July Farm School: Pickin’ Someone Else’s Patch

We lucked out with weather again at farm school in July. It was a sunny but mild day.  June had brought some hot weather to the Sonoma Valley and the starts we’d planted in May had flourished in the heat.

a row of eggplants

Some of the tomato plants already had green fruit on them. All of the rows of tomato plants had grown above and beyond our initial trellis so we added a second layer of trellising to push the plants up rather than out. So far, every farm school session has taught us new skills so it was good to repeat a task like trellising again, to remember how taut the twine should be and remember how much order the trellis brings to what was a pretty wild-looking patch of plants.

It’s easy for me to forget that farm school is really more like farm vacation than real farm work, but I got a reminder in July when I put my foot in my mouth at farm school in July when I said that I loved working with tomato plants and being immersed in that fantastic green-tomato-leaf smell. The nearby farm worker set me straight explaining that when he works with tomatoes all day, those fragrant leaves leave such a sticky reside on his hands that he has to use a soap intended for auto-mechanics to get it off.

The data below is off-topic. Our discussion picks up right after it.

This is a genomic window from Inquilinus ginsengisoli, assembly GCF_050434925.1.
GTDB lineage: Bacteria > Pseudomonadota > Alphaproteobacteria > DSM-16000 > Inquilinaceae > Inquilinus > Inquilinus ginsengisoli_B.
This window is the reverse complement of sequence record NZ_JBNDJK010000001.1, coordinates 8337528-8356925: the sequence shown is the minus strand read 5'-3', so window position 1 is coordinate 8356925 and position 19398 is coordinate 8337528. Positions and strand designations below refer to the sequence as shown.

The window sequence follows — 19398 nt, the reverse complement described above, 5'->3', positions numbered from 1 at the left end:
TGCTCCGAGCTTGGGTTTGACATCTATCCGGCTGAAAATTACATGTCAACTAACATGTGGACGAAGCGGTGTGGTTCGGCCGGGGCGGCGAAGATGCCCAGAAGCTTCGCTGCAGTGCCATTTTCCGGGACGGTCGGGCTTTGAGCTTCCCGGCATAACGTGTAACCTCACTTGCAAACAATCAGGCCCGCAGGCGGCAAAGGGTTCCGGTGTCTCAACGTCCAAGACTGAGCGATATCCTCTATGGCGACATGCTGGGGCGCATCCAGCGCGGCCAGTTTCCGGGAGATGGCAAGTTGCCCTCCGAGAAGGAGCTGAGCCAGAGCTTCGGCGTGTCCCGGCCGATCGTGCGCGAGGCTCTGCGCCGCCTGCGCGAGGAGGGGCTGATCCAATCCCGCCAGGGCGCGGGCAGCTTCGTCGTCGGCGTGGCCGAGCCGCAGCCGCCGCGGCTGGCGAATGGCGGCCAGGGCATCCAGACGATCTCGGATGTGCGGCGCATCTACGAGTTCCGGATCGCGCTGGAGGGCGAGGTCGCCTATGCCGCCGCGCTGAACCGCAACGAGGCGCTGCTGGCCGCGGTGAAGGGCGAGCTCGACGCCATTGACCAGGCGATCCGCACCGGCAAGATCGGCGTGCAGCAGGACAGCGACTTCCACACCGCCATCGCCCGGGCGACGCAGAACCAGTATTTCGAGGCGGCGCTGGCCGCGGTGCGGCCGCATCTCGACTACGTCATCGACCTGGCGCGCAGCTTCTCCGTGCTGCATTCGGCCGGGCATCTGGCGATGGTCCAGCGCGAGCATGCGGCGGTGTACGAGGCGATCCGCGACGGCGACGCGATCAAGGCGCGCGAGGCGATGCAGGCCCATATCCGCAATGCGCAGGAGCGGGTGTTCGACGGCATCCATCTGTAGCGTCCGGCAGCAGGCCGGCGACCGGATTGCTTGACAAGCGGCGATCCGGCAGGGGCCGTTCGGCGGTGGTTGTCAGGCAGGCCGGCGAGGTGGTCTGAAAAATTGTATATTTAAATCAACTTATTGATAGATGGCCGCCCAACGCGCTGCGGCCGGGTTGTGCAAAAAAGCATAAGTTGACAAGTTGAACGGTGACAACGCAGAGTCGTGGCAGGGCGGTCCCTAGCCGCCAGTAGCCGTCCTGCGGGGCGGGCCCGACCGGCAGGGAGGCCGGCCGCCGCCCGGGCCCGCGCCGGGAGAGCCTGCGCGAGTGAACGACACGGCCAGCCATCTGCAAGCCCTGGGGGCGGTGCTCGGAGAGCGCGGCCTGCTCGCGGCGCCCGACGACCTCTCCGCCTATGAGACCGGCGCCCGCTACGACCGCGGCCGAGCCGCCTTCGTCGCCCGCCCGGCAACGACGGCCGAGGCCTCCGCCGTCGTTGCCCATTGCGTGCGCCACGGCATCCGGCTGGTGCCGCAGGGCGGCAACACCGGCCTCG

I can’t remember these particular potato varieties. I think the potatoes on the right are Rose Finns.

To my surprise, we also got to start harvesting this month from the summer squash and potatoes plants that were planted in late April before farm school started. My parents always grew summer squash so I opted to work with potatoes and it was like an Easter egg hunt. We loosened the soil around the potato plant and gently turned the plant on its side, exposing a slew of fuchsia-skinned Red Lakota potatoes in the dirt.

I’d expected the potatoes to still be attached to the main plant, like a carrot or a beet, but instead, most of the potatoes were loose in the soil. We ran our hands through in the soft dirt to make sure we unearthed all of the potatoes and tossed the plants to the side. The potatoes were so young that we could scrape the skins off with our fingernails.

I can’t wait to get back up to the farm next month.


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